Open Access Journal

ISSN: 2183-7635

Article | Open Access

Adaptive Reuse of High-Rise Buildings for Housing: A Study of Istanbul Central Business District

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Abstract:  The abrupt shift to remote work due to the Covid-19 pandemic increased vacant office spaces globally, especially in high-rent central business districts (CBDs). These vacant office spaces offer the potential for conversion into housing, addressing the shortage of affordable housing in central areas. Additionally, this topic presents a unique experimental ground for architecture students. This study focuses on the Istanbul CBD as a case study, examining the historical developments that led to a rise in office vacancy rates and housing inequality, and exploring the potential for adaptive reuse of these vacant office buildings. A key focus of this study is to underline the pedagogical value of adaptive reuse, highlighting how such projects can inspire more diverse and equitable housing models, fostering experimental and sustainable design approaches. It systematically evaluates the outcomes of a 4th-year architectural design studio that focuses on the adaptive reuse of the Tat Towers in the Istanbul CBD, a structurally vacant high-rise office building, and asks: How does the context of adaptive reuse enable a different design approach, and, potentially, new spatial norms and standards to emerge, and how might this hold a pedagogical value for architecture education? Following these questions, the article discusses how norms and standards are not only culturally but also typologically contextual, and how the students have explored how norms and standards might change, outlining new design approaches to adaptive reuse.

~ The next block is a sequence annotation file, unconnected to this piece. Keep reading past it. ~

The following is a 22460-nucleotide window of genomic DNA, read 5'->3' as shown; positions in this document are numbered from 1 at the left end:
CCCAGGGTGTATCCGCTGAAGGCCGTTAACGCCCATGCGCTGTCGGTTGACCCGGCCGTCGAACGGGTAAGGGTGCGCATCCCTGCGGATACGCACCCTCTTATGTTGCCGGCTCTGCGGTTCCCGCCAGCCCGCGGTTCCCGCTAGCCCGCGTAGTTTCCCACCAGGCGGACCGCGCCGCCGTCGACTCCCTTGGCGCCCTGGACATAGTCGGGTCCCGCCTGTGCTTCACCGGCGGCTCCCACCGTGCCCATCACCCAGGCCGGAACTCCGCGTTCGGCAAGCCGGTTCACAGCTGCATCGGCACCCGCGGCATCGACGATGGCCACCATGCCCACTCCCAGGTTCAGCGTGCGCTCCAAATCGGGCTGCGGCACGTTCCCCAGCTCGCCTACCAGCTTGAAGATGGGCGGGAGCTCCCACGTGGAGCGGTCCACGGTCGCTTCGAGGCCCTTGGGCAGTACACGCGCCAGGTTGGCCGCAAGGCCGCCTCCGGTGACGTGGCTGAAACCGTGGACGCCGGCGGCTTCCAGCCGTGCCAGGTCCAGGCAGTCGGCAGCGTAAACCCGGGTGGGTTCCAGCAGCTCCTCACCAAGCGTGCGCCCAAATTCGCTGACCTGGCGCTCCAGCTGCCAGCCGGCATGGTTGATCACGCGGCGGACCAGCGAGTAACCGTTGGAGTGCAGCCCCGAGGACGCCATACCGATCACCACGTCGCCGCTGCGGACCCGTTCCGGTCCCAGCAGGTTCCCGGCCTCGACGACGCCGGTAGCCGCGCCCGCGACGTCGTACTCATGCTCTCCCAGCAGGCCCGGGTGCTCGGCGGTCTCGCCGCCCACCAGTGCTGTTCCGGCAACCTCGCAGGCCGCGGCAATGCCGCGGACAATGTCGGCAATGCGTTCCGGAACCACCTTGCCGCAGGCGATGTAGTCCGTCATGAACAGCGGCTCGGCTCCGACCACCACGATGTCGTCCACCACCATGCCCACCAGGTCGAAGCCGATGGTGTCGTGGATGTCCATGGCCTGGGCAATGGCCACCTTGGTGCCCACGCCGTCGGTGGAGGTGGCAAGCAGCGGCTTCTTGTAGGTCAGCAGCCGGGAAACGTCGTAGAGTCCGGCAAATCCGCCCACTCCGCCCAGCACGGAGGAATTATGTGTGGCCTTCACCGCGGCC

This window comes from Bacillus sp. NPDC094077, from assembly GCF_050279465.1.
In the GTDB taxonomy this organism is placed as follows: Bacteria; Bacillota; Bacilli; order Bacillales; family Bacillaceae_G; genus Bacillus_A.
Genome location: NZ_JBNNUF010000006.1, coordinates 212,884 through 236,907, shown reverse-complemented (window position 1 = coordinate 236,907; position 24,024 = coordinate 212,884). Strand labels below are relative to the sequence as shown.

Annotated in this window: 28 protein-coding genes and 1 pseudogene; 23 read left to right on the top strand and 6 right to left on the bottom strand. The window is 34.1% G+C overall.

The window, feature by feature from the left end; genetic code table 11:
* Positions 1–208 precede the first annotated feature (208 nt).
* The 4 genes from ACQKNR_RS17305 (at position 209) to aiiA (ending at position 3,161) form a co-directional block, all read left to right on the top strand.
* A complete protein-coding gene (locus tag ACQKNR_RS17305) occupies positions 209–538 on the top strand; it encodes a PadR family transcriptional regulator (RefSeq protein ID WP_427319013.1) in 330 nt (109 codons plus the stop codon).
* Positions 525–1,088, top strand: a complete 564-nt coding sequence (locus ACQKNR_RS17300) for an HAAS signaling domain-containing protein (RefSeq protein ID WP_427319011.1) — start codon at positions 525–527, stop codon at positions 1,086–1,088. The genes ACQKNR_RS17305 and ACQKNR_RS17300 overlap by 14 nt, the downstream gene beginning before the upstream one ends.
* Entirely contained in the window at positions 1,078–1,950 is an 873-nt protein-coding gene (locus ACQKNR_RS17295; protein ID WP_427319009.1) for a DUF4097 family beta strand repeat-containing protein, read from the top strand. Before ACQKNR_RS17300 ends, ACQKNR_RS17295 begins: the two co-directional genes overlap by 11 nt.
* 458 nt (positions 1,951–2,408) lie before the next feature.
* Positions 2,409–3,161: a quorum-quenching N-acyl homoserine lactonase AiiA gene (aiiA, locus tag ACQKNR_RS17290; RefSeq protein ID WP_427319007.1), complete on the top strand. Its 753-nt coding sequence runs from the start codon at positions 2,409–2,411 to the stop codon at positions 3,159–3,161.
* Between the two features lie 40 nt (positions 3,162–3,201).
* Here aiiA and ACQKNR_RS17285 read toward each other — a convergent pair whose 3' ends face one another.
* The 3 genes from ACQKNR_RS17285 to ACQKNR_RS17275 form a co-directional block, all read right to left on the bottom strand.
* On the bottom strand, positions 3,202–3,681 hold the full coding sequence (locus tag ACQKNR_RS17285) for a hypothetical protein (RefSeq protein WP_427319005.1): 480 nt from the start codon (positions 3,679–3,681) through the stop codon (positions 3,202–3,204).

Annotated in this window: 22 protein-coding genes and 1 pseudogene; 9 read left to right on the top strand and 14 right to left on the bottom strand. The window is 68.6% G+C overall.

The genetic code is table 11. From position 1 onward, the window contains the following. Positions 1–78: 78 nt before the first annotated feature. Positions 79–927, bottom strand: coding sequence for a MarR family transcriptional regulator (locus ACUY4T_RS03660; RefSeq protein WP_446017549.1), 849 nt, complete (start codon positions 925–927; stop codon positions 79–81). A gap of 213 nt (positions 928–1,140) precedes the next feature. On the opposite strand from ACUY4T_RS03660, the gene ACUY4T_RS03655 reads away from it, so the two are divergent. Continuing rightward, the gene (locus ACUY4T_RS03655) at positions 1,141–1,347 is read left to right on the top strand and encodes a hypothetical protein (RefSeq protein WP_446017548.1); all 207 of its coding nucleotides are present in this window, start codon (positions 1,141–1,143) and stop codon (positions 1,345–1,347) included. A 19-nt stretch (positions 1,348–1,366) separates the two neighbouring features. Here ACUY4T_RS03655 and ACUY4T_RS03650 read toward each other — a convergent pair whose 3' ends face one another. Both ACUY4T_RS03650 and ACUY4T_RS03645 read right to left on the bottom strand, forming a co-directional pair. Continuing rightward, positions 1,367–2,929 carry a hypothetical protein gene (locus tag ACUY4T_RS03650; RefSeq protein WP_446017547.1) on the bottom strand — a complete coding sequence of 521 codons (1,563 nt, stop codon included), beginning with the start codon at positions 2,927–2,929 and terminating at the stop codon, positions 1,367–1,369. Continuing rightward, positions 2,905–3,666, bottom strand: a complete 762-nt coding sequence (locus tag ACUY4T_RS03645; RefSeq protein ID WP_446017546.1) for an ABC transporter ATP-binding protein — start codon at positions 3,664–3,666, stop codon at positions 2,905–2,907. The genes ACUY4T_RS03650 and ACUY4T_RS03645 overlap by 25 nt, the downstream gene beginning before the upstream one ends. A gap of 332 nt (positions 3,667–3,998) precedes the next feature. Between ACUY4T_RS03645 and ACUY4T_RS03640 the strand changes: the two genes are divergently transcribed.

Keywords:  adaptive reuse; building conversion; design studio; high-rise buildings; housing; office vacancy; spatial norms

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DOI: https://doi.org/10.17645/up.7698

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© Ayşe Zeynep Aydemir, Tomris Akın. This is an open access article distributed under the terms of the Creative Commons Attribution 4.0 license (http://creativecommons.org/licenses/by/4.0), which permits any use, distribution, and reproduction of the work without further permission provided the original author(s) and source are credited.